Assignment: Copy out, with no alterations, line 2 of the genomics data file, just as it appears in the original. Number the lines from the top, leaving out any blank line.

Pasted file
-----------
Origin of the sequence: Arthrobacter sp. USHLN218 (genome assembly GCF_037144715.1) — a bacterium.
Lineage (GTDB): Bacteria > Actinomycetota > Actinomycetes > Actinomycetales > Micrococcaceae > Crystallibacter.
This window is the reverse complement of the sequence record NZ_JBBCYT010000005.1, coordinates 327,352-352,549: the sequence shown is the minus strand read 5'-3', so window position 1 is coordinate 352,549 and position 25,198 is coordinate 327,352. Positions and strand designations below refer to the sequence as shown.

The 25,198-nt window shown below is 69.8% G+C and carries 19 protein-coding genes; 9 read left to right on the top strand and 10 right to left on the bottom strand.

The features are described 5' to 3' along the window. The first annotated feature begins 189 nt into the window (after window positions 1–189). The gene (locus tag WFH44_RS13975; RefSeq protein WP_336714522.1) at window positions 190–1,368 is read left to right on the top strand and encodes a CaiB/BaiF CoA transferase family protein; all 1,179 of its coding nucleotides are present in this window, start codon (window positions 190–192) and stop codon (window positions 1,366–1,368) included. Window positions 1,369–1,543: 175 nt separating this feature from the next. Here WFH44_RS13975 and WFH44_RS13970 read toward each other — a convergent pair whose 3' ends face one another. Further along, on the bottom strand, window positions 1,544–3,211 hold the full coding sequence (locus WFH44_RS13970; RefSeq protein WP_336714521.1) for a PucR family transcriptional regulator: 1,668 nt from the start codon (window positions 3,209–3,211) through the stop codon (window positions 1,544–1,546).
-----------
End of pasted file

Lineage (GTDB): Bacteria > Actinomycetota > Actinomycetes > Actinomycetales > Micrococcaceae > Crystallibacter.